Urban Dictionary, the go-to source for deciphering slang used by anyone under the age of 30, defines “adulting” as “to do grown up things and hold responsibilities such as a 9-5 job, a mortgage/rent, a car payment, or anything else that makes one think of grown ups.” The younger generations are apparently using the term as a verb to brag on social media about surviving what the rest of us consider everyday life.
Yay for them for holding down a job and paying their bills on time, but most people who use this term are leaving one substantial adult to-do completely off their lists — estate planning. In an ideal world, people would be as excited about estate planning when they turn 18 as they are about playing the lotto or getting a tattoo. The reality is very few young adults take the time to craft even the most basic estate plan.
Why does an 18 year old need an estate plan?
Most people don’t think about estate planning until they have children or reach retirement age. This is a mistake. Everyone who is considered an adult in the eyes of the law should make an estate plan, if only to specify who gets to make healthcare decisions on their behalf should they become incapacitated.
If you or a young adult in your life needs convincing, consider what happened when Lamar Odom overdosed and nearly died at that brothel in Nevada. Khloe Kardashian was able to make medical decisions on his behalf even though they had signed divorce papers because their separation had not been finalized. If they had not been legally married, who would have made decisions on Odom’s behalf? Is estranged father? His kids? His kids’ mother?
Hopefully you and the young adults in your life are not making similar life choices to Odom, but he is a good example of a young person that would probably not be here if the person making healthcare decisions on his behalf had not stepped up and been decisive when he was in crisis.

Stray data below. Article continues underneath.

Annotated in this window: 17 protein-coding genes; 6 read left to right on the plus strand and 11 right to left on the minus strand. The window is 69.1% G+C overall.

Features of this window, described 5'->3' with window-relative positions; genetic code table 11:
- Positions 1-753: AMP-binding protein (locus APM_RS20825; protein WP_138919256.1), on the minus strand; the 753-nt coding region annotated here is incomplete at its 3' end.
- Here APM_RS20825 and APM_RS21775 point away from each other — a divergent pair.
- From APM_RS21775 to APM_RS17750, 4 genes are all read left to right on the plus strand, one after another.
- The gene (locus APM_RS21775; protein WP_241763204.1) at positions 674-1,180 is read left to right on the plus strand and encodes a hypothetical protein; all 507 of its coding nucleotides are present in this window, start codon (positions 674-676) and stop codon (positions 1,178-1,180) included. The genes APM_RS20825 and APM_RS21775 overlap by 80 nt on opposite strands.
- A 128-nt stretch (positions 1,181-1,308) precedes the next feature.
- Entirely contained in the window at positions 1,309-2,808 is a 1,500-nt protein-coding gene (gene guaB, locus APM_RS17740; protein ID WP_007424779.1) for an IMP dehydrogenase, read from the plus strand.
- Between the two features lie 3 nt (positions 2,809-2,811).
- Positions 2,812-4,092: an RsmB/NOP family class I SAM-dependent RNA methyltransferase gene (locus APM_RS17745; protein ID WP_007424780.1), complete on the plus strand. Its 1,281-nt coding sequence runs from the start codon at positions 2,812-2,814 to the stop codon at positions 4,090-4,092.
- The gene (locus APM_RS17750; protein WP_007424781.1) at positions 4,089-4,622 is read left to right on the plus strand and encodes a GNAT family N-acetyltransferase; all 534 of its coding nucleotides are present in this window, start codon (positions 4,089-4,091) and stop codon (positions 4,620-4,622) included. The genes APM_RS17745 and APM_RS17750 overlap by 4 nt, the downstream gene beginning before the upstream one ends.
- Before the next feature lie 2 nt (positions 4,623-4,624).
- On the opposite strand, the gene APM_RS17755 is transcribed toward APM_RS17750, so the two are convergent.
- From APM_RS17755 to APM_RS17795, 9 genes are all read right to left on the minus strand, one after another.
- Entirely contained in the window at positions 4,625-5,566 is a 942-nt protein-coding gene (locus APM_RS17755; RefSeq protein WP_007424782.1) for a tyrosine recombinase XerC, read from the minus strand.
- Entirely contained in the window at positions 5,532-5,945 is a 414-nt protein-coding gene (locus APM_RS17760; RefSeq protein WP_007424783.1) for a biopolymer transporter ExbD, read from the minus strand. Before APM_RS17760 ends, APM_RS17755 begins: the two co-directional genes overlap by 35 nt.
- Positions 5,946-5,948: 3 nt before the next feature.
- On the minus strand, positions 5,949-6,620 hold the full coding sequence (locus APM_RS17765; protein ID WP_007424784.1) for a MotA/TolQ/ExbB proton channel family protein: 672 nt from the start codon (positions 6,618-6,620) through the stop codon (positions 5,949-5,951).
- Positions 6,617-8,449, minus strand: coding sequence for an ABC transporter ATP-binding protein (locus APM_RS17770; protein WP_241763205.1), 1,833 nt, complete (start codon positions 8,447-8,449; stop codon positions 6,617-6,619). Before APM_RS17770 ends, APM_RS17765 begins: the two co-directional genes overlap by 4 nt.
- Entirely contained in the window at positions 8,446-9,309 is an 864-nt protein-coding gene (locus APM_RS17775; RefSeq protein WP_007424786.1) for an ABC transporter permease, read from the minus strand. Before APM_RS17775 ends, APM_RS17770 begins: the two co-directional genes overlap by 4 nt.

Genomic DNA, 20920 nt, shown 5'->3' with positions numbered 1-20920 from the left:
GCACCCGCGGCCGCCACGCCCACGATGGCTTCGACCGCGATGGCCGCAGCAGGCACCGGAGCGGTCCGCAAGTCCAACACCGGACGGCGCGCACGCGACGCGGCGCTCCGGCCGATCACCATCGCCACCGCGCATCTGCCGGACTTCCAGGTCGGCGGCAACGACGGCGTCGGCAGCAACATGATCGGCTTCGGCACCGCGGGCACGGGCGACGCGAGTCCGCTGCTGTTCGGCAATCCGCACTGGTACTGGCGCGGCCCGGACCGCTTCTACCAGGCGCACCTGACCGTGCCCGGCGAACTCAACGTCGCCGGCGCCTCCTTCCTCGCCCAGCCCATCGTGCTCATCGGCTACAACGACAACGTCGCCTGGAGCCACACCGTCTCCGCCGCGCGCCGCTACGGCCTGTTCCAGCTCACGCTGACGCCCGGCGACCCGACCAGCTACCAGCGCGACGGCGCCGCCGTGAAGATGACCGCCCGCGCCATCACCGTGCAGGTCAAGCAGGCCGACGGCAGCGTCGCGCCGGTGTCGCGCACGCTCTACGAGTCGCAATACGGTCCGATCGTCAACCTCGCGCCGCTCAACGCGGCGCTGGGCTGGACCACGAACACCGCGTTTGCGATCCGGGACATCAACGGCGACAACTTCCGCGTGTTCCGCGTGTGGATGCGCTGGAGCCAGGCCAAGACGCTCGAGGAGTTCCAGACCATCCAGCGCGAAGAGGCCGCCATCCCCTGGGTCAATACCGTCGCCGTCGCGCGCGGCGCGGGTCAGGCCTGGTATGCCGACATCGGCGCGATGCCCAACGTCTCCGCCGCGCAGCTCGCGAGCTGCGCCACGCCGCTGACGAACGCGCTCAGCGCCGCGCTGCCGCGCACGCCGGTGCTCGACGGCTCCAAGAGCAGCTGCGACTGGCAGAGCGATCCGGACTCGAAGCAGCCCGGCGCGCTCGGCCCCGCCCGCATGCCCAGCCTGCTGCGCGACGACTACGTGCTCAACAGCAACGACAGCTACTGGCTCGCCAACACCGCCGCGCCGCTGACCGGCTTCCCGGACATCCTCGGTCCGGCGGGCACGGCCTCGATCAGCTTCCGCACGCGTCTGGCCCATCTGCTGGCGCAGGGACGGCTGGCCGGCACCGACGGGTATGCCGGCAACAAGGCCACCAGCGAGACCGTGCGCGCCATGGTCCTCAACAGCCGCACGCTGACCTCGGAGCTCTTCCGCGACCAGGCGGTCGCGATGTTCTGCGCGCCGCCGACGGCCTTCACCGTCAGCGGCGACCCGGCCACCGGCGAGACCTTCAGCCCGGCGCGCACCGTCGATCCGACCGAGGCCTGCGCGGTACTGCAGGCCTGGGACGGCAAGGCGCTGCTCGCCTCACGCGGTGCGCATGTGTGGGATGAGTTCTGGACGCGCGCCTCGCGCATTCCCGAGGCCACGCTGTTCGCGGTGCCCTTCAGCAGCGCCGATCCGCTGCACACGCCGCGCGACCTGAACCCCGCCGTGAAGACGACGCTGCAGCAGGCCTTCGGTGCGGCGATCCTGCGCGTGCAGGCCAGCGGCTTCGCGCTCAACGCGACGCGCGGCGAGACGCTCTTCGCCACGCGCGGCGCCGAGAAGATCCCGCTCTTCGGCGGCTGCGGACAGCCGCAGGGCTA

What does a typical 18 year old’s estate plan look like?
There are three critical documents that any adult over the age of 18 should have:
- A Will — Even though most young adults have very few assets, creating a will that leaves instructions on what to do with any assets one does have is a good idea. Perhaps more importantly for someone so young, a will is the document that names an estate administrator who will act on the deceased person’s behalf and carries out any last requests.
- Medical Power of Attorney/Advance Directive with a HIPAA provision — This document is what healthcare providers will look for if a young adult becomes incapacitated. It appoints an “agent” or “agents” to make healthcare decisions on the document creator’s behalf, including end-of-life care decisions. It also gives the agent or agents some guidance on how the document creator would make other medical decisions if he or she cannot speak for his or herself. The document should also include a HIPAA release authorizing the agent or agents to access important health records.
- Statutory Durable Power of Attorney — This document is similar to the Medical of Attorney in that it appoints an “agent” or “agents” to make decisions on behalf of the document creator. However, this document covers financial and legal matters. This document is what is used to access bank accounts, sign or break rental agreements, and withdraw from college classes.
These are the most commonly used estate planning documents no matter what your age, so it is no surprise they are the basic documents young adults need. Obviously more advanced planning documents may be necessary depending on one’s life circumstances. Talking with an experienced estate planning attorney can help you figure out what documents you need and get you set up to succeed at adulting.